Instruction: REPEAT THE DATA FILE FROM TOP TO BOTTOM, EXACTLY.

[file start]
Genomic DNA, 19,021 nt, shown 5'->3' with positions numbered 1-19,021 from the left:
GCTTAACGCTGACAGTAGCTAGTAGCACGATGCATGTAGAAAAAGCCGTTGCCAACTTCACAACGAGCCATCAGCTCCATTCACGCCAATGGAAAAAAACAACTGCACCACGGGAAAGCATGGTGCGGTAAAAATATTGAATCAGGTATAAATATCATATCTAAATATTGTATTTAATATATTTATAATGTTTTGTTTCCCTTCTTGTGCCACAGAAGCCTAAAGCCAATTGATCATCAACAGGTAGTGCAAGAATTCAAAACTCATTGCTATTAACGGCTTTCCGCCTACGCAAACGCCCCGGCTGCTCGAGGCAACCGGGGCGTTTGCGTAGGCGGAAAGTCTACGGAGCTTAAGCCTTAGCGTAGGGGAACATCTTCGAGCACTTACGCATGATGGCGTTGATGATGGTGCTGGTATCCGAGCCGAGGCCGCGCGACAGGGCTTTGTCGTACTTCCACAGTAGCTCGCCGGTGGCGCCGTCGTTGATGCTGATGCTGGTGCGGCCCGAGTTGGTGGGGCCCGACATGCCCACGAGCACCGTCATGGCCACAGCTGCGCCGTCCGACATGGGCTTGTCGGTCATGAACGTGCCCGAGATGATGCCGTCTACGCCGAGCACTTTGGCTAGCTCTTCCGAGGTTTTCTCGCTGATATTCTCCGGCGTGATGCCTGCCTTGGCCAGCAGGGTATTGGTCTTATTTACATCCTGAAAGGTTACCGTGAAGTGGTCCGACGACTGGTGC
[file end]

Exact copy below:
Genomic DNA, 19,021 nt, shown 5'->3' with positions numbered 1-19,021 from the left:
GCTTAACGCTGACAGTAGCTAGTAGCACGATGCATGTAGAAAAAGCCGTTGCCAACTTCACAACGAGCCATCAGCTCCATTCACGCCAATGGAAAAAAACAACTGCACCACGGGAAAGCATGGTGCGGTAAAAATATTGAATCAGGTATAAATATCATATCTAAATATTGTATTTAATATATTTATAATGTTTTGTTTCCCTTCTTGTGCCACAGAAGCCTAAAGCCAATTGATCATCAACAGGTAGTGCAAGAATTCAAAACTCATTGCTATTAACGGCTTTCCGCCTACGCAAACGCCCCGGCTGCTCGAGGCAACCGGGGCGTTTGCGTAGGCGGAAAGTCTACGGAGCTTAAGCCTTAGCGTAGGGGAACATCTTCGAGCACTTACGCATGATGGCGTTGATGATGGTGCTGGTATCCGAGCCGAGGCCGCGCGACAGGGCTTTGTCGTACTTCCACAGTAGCTCGCCGGTGGCGCCGTCGTTGATGCTGATGCTGGTGCGGCCCGAGTTGGTGGGGCCCGACATGCCCACGAGCACCGTCATGGCCACAGCTGCGCCGTCCGACATGGGCTTGTCGGTCATGAACGTGCCCGAGATGATGCCGTCTACGCCGAGCACTTTGGCTAGCTCTTCCGAGGTTTTCTCGCTGATATTCTCCGGCGTGATGCCTGCCTTGGCCAGCAGGGTATTGGTCTTATTTACATCCTGAAAGGTTACCGTGAAGTGGTCCGACGACTGGTGC